There may be an easier way but you could write a structured text routine for the SIN function (copy / paste from Wikipedia): Its most basic form as a function of time (t) is: where: A, amplitude, the peak deviation of the function from zero. f, ordinary frequency, the number of oscillations (cycles) that occur each second of time. ω = 2πf, angular frequency, the rate of change of the function argument in units of radians per second , phase, specifies (in radians) where in its cycle the oscillation is at t= 0.   When  is non-zero, the entire waveform appears to be shifted in time by the amount /ω seconds. A negative value represents a delay, and a positive value represents an advance.  
  11. PID Control Loop

    You're not vaporizing or condensing on the water side so M*Cp*Delta T can used to calculate the amount of heat being input and removed in the system. The steam side is a little more difficult and only useful if you're trying to evaluate the heat exchanger. M = mass flow rate, #/Hr Cp = Specific heat of the fluid. Water is easy. It's 1 Delta T is obvious Hopefully you have flow measurement. Most of the time (in my industry) liquid flow rate is displayed in GPM (gallons per minute) or BPH (barrels and hour). If GPM it's pretty easy to get #/Hr. #/Hr = GPM * 500 * Sg (specific gravity). Water (in your temperature range) has a specific gravity of 1.0-ish, which makes the calc easy. Know how much heat the exchanger is capable of producing (Bob's warnings about hot spots and calcification are spot on) vs how much heat is required is a good start to analyzing whether or not you can speed the process up and it will tell you if the exchanger is fouled. I doubt if you can. You may even have a fouled heat exchanger if it's been in service for a while and the steam system water isn't treated properly. There should be an exchanger spec sheet available. Sometimes (rarely these days) the nameplate has the info that you need. Sensor 1 is your PV since you're are blending cold water with hot water and the desired temperature of the blend is your target.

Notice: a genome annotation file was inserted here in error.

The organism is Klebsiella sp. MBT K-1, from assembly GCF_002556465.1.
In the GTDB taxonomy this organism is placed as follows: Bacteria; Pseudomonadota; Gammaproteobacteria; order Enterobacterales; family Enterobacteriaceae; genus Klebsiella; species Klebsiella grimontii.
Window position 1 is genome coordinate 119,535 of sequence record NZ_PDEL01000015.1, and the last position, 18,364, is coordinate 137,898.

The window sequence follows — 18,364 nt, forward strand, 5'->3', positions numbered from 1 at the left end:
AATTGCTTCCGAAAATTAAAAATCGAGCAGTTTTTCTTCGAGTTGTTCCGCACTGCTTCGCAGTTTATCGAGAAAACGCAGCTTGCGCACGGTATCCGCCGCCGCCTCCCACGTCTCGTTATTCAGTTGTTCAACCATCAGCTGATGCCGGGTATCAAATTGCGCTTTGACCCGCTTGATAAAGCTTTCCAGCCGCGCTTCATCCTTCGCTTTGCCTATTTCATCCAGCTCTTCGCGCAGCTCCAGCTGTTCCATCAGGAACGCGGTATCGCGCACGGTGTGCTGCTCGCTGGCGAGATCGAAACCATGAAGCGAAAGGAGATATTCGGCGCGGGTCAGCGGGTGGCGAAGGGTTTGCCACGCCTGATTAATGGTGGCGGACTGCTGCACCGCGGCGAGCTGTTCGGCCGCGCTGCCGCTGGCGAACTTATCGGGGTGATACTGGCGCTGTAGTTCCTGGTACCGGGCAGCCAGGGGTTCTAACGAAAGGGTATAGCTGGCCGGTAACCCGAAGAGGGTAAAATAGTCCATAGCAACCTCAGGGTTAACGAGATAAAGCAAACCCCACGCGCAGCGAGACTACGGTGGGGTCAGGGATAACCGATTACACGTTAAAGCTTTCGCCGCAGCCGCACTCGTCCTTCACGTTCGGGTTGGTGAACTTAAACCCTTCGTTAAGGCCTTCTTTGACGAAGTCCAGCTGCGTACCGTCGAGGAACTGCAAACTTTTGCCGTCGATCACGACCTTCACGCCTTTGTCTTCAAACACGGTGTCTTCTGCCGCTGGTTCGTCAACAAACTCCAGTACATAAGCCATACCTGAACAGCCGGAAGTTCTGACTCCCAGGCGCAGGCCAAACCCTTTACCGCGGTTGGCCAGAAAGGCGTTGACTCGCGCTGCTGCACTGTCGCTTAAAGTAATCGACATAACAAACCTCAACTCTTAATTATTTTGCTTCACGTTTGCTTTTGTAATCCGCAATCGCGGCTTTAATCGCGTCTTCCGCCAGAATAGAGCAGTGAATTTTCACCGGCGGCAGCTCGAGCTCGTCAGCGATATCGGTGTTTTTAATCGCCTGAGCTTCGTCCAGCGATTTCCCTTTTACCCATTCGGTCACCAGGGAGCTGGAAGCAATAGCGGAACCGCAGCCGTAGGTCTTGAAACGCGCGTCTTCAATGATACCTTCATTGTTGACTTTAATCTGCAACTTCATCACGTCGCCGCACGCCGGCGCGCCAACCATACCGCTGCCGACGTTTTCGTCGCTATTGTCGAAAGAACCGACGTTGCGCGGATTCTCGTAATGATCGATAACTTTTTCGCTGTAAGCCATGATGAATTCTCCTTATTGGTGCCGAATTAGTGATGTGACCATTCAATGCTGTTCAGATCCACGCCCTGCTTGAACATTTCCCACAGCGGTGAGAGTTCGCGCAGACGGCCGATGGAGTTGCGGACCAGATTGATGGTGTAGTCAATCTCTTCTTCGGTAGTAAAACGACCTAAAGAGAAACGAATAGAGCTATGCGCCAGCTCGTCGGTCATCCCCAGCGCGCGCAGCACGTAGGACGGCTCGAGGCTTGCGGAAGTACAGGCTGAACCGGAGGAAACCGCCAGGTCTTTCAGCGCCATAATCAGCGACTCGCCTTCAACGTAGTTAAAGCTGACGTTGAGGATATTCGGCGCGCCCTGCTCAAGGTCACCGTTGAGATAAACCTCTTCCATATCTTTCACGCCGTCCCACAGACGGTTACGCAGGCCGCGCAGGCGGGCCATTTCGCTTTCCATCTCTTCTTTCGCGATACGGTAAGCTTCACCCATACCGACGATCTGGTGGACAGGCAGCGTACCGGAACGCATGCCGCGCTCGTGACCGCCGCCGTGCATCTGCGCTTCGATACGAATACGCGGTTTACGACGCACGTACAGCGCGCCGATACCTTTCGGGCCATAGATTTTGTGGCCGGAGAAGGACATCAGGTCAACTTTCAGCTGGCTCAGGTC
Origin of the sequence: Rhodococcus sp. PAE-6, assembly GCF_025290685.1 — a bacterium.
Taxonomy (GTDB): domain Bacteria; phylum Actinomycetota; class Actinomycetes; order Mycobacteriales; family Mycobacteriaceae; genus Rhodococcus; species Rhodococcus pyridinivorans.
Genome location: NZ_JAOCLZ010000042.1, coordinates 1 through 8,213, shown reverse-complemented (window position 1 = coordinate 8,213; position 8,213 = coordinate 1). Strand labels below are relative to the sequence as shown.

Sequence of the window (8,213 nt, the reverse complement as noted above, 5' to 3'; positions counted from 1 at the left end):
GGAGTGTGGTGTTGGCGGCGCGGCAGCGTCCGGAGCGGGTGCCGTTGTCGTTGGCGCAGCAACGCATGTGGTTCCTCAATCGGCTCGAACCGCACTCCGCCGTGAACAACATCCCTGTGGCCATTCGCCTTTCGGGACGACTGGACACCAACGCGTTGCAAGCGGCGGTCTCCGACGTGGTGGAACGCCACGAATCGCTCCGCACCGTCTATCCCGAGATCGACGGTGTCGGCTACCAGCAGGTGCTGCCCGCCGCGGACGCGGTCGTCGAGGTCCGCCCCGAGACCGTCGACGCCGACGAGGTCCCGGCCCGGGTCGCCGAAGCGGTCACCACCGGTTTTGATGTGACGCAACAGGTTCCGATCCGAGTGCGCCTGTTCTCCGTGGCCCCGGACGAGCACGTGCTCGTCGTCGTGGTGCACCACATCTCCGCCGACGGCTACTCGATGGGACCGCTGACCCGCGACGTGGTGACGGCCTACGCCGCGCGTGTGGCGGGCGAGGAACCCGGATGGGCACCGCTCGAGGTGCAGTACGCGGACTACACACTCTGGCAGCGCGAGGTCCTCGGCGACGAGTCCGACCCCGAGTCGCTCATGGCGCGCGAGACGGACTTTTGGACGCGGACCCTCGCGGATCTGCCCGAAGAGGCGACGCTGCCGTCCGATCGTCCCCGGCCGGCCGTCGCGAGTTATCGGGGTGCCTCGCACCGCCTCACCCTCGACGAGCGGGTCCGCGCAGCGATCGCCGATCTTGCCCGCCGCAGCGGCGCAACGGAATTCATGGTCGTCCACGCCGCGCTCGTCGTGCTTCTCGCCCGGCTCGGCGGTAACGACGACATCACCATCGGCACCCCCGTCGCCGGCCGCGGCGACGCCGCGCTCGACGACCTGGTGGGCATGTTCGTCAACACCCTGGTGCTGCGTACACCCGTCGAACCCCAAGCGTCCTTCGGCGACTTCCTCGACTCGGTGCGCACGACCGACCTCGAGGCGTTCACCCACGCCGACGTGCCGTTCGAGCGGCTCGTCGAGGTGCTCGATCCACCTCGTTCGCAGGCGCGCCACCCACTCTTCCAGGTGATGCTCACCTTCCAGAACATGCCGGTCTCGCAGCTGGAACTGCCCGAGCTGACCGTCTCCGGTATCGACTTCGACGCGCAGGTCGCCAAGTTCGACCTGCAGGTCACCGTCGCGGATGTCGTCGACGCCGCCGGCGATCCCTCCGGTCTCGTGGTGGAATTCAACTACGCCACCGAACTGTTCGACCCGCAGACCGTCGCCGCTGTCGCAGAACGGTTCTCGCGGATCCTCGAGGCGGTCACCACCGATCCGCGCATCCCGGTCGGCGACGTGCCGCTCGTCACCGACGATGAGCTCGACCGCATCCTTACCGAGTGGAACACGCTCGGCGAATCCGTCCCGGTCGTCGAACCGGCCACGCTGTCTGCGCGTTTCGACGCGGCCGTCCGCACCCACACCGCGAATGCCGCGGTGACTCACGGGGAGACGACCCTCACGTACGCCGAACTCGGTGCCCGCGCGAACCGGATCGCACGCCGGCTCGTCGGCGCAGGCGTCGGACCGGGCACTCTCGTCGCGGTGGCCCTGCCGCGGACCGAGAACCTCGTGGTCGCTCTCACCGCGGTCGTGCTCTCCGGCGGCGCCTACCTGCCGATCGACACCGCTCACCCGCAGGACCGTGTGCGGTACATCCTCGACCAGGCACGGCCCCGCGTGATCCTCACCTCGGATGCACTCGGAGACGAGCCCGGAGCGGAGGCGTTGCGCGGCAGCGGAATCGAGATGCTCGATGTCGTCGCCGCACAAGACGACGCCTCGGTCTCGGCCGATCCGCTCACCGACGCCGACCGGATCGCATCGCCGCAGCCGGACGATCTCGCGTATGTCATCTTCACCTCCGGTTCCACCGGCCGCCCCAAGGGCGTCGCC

12. Add-on Profile install help

    This: EDS allows RSlinks to ID the device (which is why you install them from RSLinx I guess) while AOP tells the logix how to handle the device" seems to agree with you. This is a post by Ken Roach (also a valued member here) from another forum:   which leads me to - does the AOP you installed match the module series?
  13. Add-on Profile install help

    Ok... just making sure it wasn't typo for AOI. Any chance that you need to update the EDS file? https://literature.rockwellautomation.com/idc/groups/literature/documents/pm/1756-pm002_-en-d.pdf    
  14. Temperature Sensor's Raw value Scalling

    For some reason I see where other people use the max range of the sensor. You don't have to do that. The PT100 RTD range is -200° C to 600° C (-328° F to 1,112° F). If you only need a small piece of the range then scale it that way. Your PID loops will hug you (from 6' away, while wearing a mask that dust can penetrate) for it. The following is working fine (PT100) in dozens of locations. The range changes but functionality doesn't. This is (clearly) for the IR6I
  15. Add-on Profile install help

    What is an AOP?